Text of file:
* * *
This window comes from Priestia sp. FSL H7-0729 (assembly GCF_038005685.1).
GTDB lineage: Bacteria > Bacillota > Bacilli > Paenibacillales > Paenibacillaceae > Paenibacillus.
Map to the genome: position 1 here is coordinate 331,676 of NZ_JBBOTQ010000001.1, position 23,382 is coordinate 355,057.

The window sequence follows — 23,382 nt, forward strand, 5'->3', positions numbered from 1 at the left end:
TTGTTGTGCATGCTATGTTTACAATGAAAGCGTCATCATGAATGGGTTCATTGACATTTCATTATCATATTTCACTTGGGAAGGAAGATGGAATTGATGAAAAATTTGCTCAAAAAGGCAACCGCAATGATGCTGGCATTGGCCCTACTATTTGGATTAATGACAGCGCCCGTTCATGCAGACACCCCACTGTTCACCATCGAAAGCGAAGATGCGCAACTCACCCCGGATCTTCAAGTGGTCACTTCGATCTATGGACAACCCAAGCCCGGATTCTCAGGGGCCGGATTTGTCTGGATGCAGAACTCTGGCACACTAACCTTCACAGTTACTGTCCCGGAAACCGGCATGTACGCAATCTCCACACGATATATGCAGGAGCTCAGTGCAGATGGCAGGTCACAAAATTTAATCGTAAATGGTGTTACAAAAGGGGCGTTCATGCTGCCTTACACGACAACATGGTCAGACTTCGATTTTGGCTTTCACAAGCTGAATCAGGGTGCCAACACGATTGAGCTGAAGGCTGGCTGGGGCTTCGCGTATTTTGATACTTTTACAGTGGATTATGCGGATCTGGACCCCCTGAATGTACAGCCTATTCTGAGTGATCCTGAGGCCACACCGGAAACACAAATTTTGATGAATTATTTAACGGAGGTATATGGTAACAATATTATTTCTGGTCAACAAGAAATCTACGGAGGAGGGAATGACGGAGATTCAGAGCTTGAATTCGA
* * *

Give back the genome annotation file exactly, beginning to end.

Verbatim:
This window comes from Priestia sp. FSL H7-0729 (assembly GCF_038005685.1).
GTDB lineage: Bacteria > Bacillota > Bacilli > Paenibacillales > Paenibacillaceae > Paenibacillus.
Map to the genome: position 1 here is coordinate 331,676 of NZ_JBBOTQ010000001.1, position 23,382 is coordinate 355,057.

The window sequence follows — 23,382 nt, forward strand, 5'->3', positions numbered from 1 at the left end:
TTGTTGTGCATGCTATGTTTACAATGAAAGCGTCATCATGAATGGGTTCATTGACATTTCATTATCATATTTCACTTGGGAAGGAAGATGGAATTGATGAAAAATTTGCTCAAAAAGGCAACCGCAATGATGCTGGCATTGGCCCTACTATTTGGATTAATGACAGCGCCCGTTCATGCAGACACCCCACTGTTCACCATCGAAAGCGAAGATGCGCAACTCACCCCGGATCTTCAAGTGGTCACTTCGATCTATGGACAACCCAAGCCCGGATTCTCAGGGGCCGGATTTGTCTGGATGCAGAACTCTGGCACACTAACCTTCACAGTTACTGTCCCGGAAACCGGCATGTACGCAATCTCCACACGATATATGCAGGAGCTCAGTGCAGATGGCAGGTCACAAAATTTAATCGTAAATGGTGTTACAAAAGGGGCGTTCATGCTGCCTTACACGACAACATGGTCAGACTTCGATTTTGGCTTTCACAAGCTGAATCAGGGTGCCAACACGATTGAGCTGAAGGCTGGCTGGGGCTTCGCGTATTTTGATACTTTTACAGTGGATTATGCGGATCTGGACCCCCTGAATGTACAGCCTATTCTGAGTGATCCTGAGGCCACACCGGAAACACAAATTTTGATGAATTATTTAACGGAGGTATATGGTAACAATATTATTTCTGGTCAACAAGAAATCTACGGAGGAGGGAATGACGGAGATTCAGAGCTTGAATTCGA